So how wide is the path that says, none of this really matters anyway, any more than robes or mode of baptism? I believe it’s probably the widest path of all. Is this indifference not what John Wesley called “the spawn of hell, not the offspring of heaven.” Wesley also says, “this unsettledness of thought, this being “driven to and fro, and tossed about with every wind of doctrine,” is a great curse, not a blessing, an irreconcilable enemy, not a friend, to true catholicism” (See Sermon 39 “Catholic Spirit” III:1).
So what is the path to unity? Well, I don’t believe we have to guess. It’s already been laid out for us in our own Book of Discipline and certainly in the Bible.
Be faithful to the covenant that we have already established and settled upon with regards to sex and marriage even after over four decades of debate. If you disagree with that covenant then you may continue to work to change it through legislation, but otherwise abide by it. Bishops and Annual Conferences should seriously enforce it, as vigorously as I’m sure they would if the tables were turned. After two or three admonitions, if a person or group continues to openly defy the covenant then they should be removed from leadership but still welcomed to receive the ministries of the church and to receive the gospel. If a person cannot abide by the covenant and the teachings of the church then they should seriously consider joining churches that teach differently.
In the current situation, however, this no longer seems to be feasible because some annual conference have already created schism by refusing to seriously enforce and hold clergy accountable to our covenant. In effect by a fiat of sorts they have for all practical purposes created a covenant of their own. Because of this schism is no longer a theoretical possibility but a practical reality. We cannot honestly say that we “with one voice glorify God” (Romans 15:6 ESV). At the Festival of Homiletics, which was clearly dominated by progressives, people who think like me, who aren’t eager to dance in the progressive parade, were called “wet blankets” (by Brian McLaren) and identified with the legalism of the Pharisees (by Mike Slaughter ). We do not with one voice glorify God, instead we bite and devour one another (Galatians 5:15).
Of course there are people who are truly confused and conflicted over this whole issue, but there is no doubt that there are two strong and very entrenched camps that are not. The later I don’t believe is the case because they have not listened to each other deeply enough or dialogued long enough. It’s been over forty years! Indeed, I think these two camps have listened to one another and have understood one another, and in reality they both know that they are marching in different directions to the beat of two different drummers.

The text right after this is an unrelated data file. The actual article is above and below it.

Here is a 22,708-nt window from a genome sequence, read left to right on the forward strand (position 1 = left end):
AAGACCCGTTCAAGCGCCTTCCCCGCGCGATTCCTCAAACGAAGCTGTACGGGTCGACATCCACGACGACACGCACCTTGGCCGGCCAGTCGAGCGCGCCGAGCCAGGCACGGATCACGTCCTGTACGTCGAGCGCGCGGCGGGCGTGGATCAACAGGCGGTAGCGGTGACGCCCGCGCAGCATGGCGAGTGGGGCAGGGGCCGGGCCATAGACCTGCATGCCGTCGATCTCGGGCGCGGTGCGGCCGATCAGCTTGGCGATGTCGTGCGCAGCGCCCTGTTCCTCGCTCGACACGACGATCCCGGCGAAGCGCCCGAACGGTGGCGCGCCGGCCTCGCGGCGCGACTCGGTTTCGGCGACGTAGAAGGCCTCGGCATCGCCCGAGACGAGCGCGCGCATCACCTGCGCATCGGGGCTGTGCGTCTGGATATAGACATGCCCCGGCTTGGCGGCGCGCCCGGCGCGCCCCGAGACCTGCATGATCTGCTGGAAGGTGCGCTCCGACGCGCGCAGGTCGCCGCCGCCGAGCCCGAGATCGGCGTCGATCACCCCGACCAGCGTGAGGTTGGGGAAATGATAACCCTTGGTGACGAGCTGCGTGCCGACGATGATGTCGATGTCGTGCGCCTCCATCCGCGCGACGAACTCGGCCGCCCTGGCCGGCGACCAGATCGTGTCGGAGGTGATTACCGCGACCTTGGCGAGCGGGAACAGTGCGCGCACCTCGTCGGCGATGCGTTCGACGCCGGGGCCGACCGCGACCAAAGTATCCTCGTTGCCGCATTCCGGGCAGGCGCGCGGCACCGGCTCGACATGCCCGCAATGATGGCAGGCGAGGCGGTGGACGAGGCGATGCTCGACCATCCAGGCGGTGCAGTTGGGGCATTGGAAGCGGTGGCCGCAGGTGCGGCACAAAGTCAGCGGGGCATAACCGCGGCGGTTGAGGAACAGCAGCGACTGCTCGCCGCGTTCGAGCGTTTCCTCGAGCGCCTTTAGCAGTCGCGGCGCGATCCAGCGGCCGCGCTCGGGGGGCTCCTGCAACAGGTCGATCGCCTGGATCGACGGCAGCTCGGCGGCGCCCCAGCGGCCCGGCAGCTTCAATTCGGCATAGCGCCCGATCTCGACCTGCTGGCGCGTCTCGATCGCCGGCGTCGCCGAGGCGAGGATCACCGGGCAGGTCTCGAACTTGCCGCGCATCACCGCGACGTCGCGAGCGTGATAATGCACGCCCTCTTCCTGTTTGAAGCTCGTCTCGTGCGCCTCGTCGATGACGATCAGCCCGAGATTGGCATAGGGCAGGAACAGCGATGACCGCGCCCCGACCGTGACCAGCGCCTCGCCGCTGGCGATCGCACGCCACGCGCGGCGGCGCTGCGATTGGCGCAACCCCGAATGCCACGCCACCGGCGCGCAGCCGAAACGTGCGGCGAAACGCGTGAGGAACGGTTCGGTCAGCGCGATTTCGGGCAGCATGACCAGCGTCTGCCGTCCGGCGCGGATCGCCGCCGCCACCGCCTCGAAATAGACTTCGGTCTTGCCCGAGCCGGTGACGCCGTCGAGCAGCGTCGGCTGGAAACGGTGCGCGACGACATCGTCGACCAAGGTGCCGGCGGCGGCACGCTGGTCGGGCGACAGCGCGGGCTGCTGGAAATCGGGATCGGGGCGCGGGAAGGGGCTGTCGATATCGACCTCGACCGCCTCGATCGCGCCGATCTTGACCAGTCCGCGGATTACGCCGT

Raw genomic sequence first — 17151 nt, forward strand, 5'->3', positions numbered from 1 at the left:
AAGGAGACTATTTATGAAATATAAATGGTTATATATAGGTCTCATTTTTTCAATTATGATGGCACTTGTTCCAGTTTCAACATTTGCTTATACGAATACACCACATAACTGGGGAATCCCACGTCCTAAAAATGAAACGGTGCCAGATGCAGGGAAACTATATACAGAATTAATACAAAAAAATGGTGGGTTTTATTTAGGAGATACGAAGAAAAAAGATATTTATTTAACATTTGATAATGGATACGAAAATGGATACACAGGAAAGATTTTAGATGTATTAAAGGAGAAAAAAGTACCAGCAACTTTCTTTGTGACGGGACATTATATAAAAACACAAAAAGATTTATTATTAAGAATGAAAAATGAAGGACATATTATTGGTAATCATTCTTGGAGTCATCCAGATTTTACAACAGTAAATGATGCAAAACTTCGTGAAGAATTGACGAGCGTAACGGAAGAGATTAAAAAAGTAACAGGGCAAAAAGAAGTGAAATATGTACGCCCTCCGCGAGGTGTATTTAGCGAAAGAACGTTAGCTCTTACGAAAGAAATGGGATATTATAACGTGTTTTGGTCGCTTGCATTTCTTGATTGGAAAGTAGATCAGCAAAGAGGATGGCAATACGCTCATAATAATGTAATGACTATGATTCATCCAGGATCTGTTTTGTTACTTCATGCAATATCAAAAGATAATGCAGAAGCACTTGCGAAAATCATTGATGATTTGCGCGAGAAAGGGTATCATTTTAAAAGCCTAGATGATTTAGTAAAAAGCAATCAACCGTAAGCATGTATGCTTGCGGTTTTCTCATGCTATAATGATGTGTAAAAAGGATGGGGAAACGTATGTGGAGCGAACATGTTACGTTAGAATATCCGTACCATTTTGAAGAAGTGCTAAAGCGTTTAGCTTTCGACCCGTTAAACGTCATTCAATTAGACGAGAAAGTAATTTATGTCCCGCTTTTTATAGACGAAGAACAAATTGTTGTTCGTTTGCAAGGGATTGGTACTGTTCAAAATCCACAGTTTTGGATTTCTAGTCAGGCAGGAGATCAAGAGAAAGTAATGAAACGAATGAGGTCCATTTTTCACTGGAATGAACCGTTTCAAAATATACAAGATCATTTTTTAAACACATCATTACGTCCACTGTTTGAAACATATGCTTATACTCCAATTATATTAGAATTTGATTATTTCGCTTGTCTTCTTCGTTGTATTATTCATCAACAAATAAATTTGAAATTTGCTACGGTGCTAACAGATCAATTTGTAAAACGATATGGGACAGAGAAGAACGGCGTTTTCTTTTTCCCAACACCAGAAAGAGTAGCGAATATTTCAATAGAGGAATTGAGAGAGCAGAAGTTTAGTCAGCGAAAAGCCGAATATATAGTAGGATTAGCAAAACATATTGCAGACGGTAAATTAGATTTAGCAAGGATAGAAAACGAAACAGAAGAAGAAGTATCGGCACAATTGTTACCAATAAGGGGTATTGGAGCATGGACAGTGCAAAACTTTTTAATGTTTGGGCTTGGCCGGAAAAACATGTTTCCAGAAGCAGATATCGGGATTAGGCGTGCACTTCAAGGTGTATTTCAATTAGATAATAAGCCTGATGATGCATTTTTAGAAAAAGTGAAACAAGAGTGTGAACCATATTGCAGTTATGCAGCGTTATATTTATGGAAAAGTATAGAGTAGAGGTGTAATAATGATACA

Sure we could stay together in name only, but rest assured that we will continue to bite and devour one another and how much more of this can we take before we are all consumed. For me unity for unity’s sake is idolatry, because the same Bible that encourages us to unity also commands us to “have no fellowship with the unfruitful works of darkness” and not to associate with those who promote sinful things and refuse to repent (Read all of Ephesians 4 and 5 not to mention Matthew 18). There are times when a separation is the necessary and healthy thing to do for all involved.
There is plenty of sin in both of these competing camps. I don’t believe we are in the current mess we are in only because of one side. We all need to repent! But with regards to this particular issue, which is not an indifferent matter, these two camps or sides or whatever you want to call them are diametrically opposed to each other with regards to some pretty major core issues when it comes right down to it. Both sides could be wrong but both can’t be right. If we continue as we are, competing with one another, biting and devouring one another, pretty soon we will all be consumed by one another (Gal 5:15). It seems to me that the only two viable possibilities is that we agree to abide by and promote what the official denominational stance sees as Christ’s call to chastity for his disciples, that is celibacy in singleness or faithfulness in marriage traditionally understood; or we seriously consider a gracious and merciful amicable separation. Ideally this would happen through the biblical process of accountable discipleship, but it looks like that can’t be expected to happen in some quarters where a different practical and unofficial covenant is being forged through disobedience and intentional neglect. Honestly, this seems to be such a unique mess that I don’t know what the answer should be. Whatever the right answer is though, its discovery will mostly likely come at the end of much repentance, fasting, and prayer.
Nevertheless, many of the so called middle paths don’t seem to me to be biblical, in keeping with our Wesleyan tradition, reasonable, gracious, or merciful. Sure, it may keep the denomination together in name only, but the biting and devouring will continue until it is all consumed. The middle path plans may seem to be the easiest, although obviously with inherent difficulties of their own. They may allow us to avoid the really difficult issues, to kick the proverbial can down the road again, and pretend like this really isn’t all that big a deal. Yet the reality is that there are two strong sides that are diametrically opposed who from each of their perspectives should responsibly seek to call the other side to repentance. To repent means to turn around and go in an altogether different direction. Both of these alternative paths could be the wide path, but both can’t be the narrow path. The widest path of all, however, may be the so called middle one.
Matthew 7:13-14 (NIV)
13 “Enter through the narrow gate. For wide is the gate and broad is the road that leads to destruction, and many enter through it. 14 But small is the gate and narrow the road that leads to life, and only a few find it.